This week I’ve been following Rick Stein, a famous British chef, as he goes on exploring the different cuisines around India in search of the perfect curry. What makes a good curry? Sensual spicy aromas or thick, creamy sauces? Rich, dark dals or crispy fried street snacks? Rick takes his viewers on a journey through India to unlock the secrets of these complex and diverse flavours through his TV show, Rick Stein’s India. His travels take him to the heart of Indian cooking through both long-held traditions and modern techniques of food preparation.

He uncovers recipes for fragrant kormas, delicate spiced fish and slow-cooked biryanis, all the while gathering ideas and inspiration for his own take on the perfect curry. In the misdt of all the spices and dishes heavily laden with desi ghee, he introduces to his viewers a delicate sweet dish, flavoured with saffron and rosewater. Nimish, a beautifully creamy dessert from Lucknow – the land of Nawabs - is a refined treat said to be better than kulfi, the common Indian ice cream. Traditionally, nimish is served covered with chopped pistachios and bits of edible silver leaf.

NIMISH

Ingredients:

450g/1lb double cream

50g/1¾oz icing sugar

1 teaspoon rosewater

Pinch saffron strands

100ml/3½fl oz milk

Few chopped pistachios

Edible silver leaf

Method:

  • Warm milk and soak saffron strands for 15 minutes till well infused. Whip cream in a bowl till soft peaks just start to form.

  • It is important not to over-whisk. Sift in the icing sugar, then add the rosewater and the cooled saffron milk plus the strands.

  • Whisk together for a minute until it is smooth and a few bubbles appear on the surface. Pour gently into small serving bowls.

  • Chill for at least 4 hours or overnight. Decorate with sliced pistachios and edible silver leaf and serve immediately. Serves 4.

Fit for a Nawab

BLACKBERRY SWIRL POUND CAKE

Ingredients:

1/2 cup unsalted butter, room temperature

1 1/3 cups blackberries

1 1/4 cups plus 2 tablespoons sugar

1 1/2 cups all-purpose flour

1/2 teaspoon coarse salt

1/4 teaspoon baking powder

2 large eggs, lightly beaten

1/2 teaspoon pure vanilla extract

1/2 cup sour cream, room temperature

Method:

  • Preheat the oven to 350 degrees. Lightly butter a 5-by-9-inch loaf pan and line with parchment and butter the parchment.
  • In a food processor, puree blackberries with 2 tablespoons sugar. In a bowl, whisk together flour, salt, and baking powder.

  • In a large bowl, using an electric mixer, beat together butter and 1 1/4 cups sugar until light and fluffy for about 5 minutes.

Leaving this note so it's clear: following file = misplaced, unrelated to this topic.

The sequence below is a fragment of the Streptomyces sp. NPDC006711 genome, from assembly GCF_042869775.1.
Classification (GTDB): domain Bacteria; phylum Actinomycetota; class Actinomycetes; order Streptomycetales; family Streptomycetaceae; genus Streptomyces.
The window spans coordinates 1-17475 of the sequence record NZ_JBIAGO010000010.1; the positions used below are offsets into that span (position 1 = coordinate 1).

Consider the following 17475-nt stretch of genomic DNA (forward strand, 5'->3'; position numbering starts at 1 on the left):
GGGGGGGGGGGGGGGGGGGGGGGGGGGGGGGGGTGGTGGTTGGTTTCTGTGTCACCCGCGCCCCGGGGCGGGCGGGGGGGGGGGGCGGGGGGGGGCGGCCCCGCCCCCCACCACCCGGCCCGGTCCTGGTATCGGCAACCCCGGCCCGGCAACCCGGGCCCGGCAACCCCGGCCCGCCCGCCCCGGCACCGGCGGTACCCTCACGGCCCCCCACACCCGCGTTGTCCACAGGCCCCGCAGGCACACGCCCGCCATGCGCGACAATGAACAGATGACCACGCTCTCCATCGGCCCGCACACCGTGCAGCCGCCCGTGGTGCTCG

• Add eggs and vanilla and beat to combine, scraping bowl as needed. With mixer on low, add flour mixture in 3 additions.

  • Alternate the flour with sour cream, beginning and ending with flour mixture. Transfer half the batter to the prepared pan.
  • Dot with 1/2 cup blackberry puree. Repeat with remaining batter and puree. With a skewer, swirl batter and puree together.

  • Bake until golden brown and a toothpick inserted in center of cake comes out clean, about 1 1/4 hours. Let cake cool in pan.
  • After 30 minutes, lift the cake out of pan and place on a serving plate; let cool completely before slicing. Makes 9 servings.

Blackberry Swirl Pound Cake by Martha

The October Daring Bakers’ challenge was brought to us by Korena of Korena in the Kitchen. She took us to Austria and introduced us to the classic European-style chocolate cake: the Austrian Sachertorte. It is an elegant chocolate cake filled with tangy apricot jam, covered with a smooth, fudge-like chocolate glaze, and decorated with chocolate piping and the word “Sacher” written across the top. Each slice is served with a generous portion of schlag/unsweetened whipped cream to balance the sweetness and texture of the Sachertorte.

The Sachertorte was first created in Austria in 1832 when Prince Metternich requested a fancy dessert for his dinner guests. His pastry chef was ill that night, so the task fell to the apprentice, Franz Sacher, who came up with the now famous cake that bears his name. Franz built a career on that cake, and his son Eduard later opened the Sacher Hotel in Vienna where Franz’s cake, made according to the hotel’s original and closely-guarded secret recipe, is served to this day. The cake is so popular in Vienna that it has become an integral part of the city’s kaffeehaus tradition.

SACHERTORTE

Ingredients:

For the Cake

¾ cup (180 ml) (4½ oz) (125 gm) good quality bittersweet chocolate, chopped

9 tablespoons (135 ml) (4½ oz) (125 gm) unsalted butter, softened, room temperature

1 cup (240 ml) (4½ oz) (125 gm) confectioners’ sugar (icing sugar or powdered sugar)

6 large eggs, separated, at room temperature

1 teaspoon (5 ml) vanilla extract

½ cup (120 ml) (7 oz) (200 gm) granulated sugar

1 cup (120 ml) (4½ oz) (125 gm) all-purpose (plain) flour

Pinch of fine grain salt

For the Apricot Glaze

1¼ cup (300 ml) (14 oz) (400 gm) apricot jam or preserves

2 tablespoons (30 ml) rum (or other liquor) or water